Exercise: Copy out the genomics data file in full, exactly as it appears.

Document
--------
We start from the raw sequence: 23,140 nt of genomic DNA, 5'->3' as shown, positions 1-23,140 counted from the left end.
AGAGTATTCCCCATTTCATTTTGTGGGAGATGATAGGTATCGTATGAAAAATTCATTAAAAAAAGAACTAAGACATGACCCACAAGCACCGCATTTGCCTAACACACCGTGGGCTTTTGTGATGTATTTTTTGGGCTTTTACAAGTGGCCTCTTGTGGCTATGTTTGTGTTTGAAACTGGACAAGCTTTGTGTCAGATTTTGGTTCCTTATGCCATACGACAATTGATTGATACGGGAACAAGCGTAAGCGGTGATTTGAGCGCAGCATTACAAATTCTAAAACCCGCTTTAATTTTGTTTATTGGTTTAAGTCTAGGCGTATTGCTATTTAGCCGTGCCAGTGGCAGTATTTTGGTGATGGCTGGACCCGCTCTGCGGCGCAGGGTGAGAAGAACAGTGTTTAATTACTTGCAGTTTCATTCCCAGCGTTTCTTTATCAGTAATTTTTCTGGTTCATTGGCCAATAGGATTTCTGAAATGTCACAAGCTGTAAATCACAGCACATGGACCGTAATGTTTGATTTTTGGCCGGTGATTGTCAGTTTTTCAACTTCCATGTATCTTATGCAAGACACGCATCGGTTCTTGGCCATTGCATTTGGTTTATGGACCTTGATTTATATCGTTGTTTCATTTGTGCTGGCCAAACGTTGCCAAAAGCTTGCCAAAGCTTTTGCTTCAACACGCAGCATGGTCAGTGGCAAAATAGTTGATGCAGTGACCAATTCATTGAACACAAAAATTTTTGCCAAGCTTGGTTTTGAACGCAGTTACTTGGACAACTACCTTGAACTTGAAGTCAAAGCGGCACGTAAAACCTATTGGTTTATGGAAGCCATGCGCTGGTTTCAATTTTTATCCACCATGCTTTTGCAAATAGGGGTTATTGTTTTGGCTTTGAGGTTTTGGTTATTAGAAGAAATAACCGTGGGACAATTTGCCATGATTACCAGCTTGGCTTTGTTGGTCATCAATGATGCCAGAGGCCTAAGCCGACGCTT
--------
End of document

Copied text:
We start from the raw sequence: 23,140 nt of genomic DNA, 5'->3' as shown, positions 1-23,140 counted from the left end.
AGAGTATTCCCCATTTCATTTTGTGGGAGATGATAGGTATCGTATGAAAAATTCATTAAAAAAAGAACTAAGACATGACCCACAAGCACCGCATTTGCCTAACACACCGTGGGCTTTTGTGATGTATTTTTTGGGCTTTTACAAGTGGCCTCTTGTGGCTATGTTTGTGTTTGAAACTGGACAAGCTTTGTGTCAGATTTTGGTTCCTTATGCCATACGACAATTGATTGATACGGGAACAAGCGTAAGCGGTGATTTGAGCGCAGCATTACAAATTCTAAAACCCGCTTTAATTTTGTTTATTGGTTTAAGTCTAGGCGTATTGCTATTTAGCCGTGCCAGTGGCAGTATTTTGGTGATGGCTGGACCCGCTCTGCGGCGCAGGGTGAGAAGAACAGTGTTTAATTACTTGCAGTTTCATTCCCAGCGTTTCTTTATCAGTAATTTTTCTGGTTCATTGGCCAATAGGATTTCTGAAATGTCACAAGCTGTAAATCACAGCACATGGACCGTAATGTTTGATTTTTGGCCGGTGATTGTCAGTTTTTCAACTTCCATGTATCTTATGCAAGACACGCATCGGTTCTTGGCCATTGCATTTGGTTTATGGACCTTGATTTATATCGTTGTTTCATTTGTGCTGGCCAAACGTTGCCAAAAGCTTGCCAAAGCTTTTGCTTCAACACGCAGCATGGTCAGTGGCAAAATAGTTGATGCAGTGACCAATTCATTGAACACAAAAATTTTTGCCAAGCTTGGTTTTGAACGCAGTTACTTGGACAACTACCTTGAACTTGAAGTCAAAGCGGCACGTAAAACCTATTGGTTTATGGAAGCCATGCGCTGGTTTCAATTTTTATCCACCATGCTTTTGCAAATAGGGGTTATTGTTTTGGCTTTGAGGTTTTGGTTATTAGAAGAAATAACCGTGGGACAATTTGCCATGATTACCAGCTTGGCTTTGTTGGTCATCAATGATGCCAGAGGCCTAAGCCGACGCTT